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This work presents the development and experimental evaluation of a method based on fuzzy logic to locate mobile robots in an Intelligent Space using Wireless Sensor Networks (WSNs). The problem consists of locating a mobile node using only inter-node range measurements, which are estimated by radio frequency signal strength attenuation. The sensor model of these measurements is very noisy and unreliable. The proposed method makes use of fuzzy logic for modeling and dealing with such uncertain information. Besides, the proposed approach is compared with a probabilistic technique showing that the fuzzy approach is able to handle highly uncertain situations that are difficult to manage by well-known localization methods.

Nowadays, Wireless Sensor Networks (WSNs) [

The low cost of these devices makes them especially suitable for large Intelligent Spaces [

The WSN localization problem consists of estimating the location or spatial coordinates of some or all the sensor network nodes of the WSN. In order to do so, the different localization approaches make assumptions about their network and device capabilities, including hardware incorporated in devices, signal propagation models, computational and energy requirements, nature of environment (indoor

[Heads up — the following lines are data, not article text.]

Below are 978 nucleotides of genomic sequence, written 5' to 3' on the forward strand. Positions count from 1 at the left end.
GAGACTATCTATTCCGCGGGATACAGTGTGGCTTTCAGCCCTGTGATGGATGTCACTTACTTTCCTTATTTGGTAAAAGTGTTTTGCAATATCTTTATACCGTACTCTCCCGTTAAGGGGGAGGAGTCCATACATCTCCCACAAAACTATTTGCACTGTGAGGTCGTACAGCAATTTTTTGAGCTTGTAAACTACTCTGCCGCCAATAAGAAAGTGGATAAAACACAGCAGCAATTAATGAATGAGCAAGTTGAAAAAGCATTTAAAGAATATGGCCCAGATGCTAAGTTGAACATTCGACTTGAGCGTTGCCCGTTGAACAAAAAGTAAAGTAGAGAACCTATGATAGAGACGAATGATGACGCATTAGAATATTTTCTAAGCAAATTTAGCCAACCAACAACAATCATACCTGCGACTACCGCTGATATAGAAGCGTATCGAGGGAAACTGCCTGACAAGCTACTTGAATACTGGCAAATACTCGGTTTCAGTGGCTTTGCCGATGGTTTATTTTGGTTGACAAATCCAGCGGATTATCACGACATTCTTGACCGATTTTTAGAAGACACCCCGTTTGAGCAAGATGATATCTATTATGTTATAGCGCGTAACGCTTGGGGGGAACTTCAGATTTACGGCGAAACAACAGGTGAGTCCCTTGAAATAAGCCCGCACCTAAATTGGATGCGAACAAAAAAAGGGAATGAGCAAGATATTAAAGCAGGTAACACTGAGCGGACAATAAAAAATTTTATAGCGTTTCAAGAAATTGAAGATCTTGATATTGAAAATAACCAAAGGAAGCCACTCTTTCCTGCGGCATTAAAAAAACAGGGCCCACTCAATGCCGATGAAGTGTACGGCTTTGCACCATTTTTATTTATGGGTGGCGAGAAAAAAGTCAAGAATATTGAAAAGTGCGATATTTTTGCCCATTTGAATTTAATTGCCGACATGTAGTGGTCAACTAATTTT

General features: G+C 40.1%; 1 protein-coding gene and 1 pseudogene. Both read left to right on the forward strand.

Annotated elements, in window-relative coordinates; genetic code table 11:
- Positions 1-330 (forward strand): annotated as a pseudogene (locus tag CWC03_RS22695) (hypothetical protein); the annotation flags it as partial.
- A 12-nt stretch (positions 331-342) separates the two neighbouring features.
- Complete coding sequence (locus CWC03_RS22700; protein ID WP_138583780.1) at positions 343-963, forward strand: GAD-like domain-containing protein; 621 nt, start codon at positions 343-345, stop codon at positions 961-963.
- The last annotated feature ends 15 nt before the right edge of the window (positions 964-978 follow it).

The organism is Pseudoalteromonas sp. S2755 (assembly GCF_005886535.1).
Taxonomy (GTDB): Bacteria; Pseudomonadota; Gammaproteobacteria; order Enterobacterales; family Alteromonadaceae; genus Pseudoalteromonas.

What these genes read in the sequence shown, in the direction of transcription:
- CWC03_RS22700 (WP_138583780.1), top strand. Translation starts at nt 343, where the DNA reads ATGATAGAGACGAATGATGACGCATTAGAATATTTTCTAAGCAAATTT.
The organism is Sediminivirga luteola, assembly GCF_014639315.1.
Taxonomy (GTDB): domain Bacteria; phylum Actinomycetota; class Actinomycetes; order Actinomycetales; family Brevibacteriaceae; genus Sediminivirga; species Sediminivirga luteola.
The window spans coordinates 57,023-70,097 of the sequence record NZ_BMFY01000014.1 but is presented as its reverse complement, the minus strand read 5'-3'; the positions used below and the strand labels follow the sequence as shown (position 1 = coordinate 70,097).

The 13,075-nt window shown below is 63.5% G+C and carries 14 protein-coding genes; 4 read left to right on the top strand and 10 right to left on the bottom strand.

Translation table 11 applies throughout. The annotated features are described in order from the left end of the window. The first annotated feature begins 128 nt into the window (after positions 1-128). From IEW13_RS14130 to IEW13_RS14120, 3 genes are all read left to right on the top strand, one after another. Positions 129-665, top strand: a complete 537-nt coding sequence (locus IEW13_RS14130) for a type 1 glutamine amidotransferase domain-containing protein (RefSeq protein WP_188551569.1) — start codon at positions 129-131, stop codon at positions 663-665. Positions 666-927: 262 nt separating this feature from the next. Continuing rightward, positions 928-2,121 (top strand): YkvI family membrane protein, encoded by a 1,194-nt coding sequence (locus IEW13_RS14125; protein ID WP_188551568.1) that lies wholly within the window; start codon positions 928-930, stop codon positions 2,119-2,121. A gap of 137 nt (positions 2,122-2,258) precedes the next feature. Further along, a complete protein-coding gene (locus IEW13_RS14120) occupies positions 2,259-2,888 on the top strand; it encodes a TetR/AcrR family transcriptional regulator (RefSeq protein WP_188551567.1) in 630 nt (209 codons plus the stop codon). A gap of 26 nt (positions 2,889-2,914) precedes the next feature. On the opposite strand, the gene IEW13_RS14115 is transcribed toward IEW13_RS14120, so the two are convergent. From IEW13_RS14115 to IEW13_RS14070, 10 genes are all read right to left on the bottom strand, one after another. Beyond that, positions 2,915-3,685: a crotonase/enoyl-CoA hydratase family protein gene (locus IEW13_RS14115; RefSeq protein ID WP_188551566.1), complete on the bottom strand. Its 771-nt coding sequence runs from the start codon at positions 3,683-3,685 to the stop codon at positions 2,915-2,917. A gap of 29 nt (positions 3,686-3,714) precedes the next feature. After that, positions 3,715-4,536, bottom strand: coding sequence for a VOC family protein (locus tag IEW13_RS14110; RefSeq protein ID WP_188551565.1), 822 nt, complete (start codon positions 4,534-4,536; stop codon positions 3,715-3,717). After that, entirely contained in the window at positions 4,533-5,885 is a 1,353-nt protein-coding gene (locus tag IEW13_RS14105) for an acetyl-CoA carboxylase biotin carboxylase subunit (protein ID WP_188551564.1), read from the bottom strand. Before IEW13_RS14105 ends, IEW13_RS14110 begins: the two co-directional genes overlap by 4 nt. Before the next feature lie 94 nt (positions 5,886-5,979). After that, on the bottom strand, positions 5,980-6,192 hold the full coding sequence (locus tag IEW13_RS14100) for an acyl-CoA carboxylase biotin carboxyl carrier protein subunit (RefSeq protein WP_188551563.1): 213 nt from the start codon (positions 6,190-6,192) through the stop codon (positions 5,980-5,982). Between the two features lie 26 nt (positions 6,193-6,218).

The localization problem is much more complex in indoors because Global Positioning System (GPS) coverage is limited and inter-node position measurements are usually unreliable in low-cost sensor devices. For these reasons, indoor WSN localization problem is usually simplified by differentiating between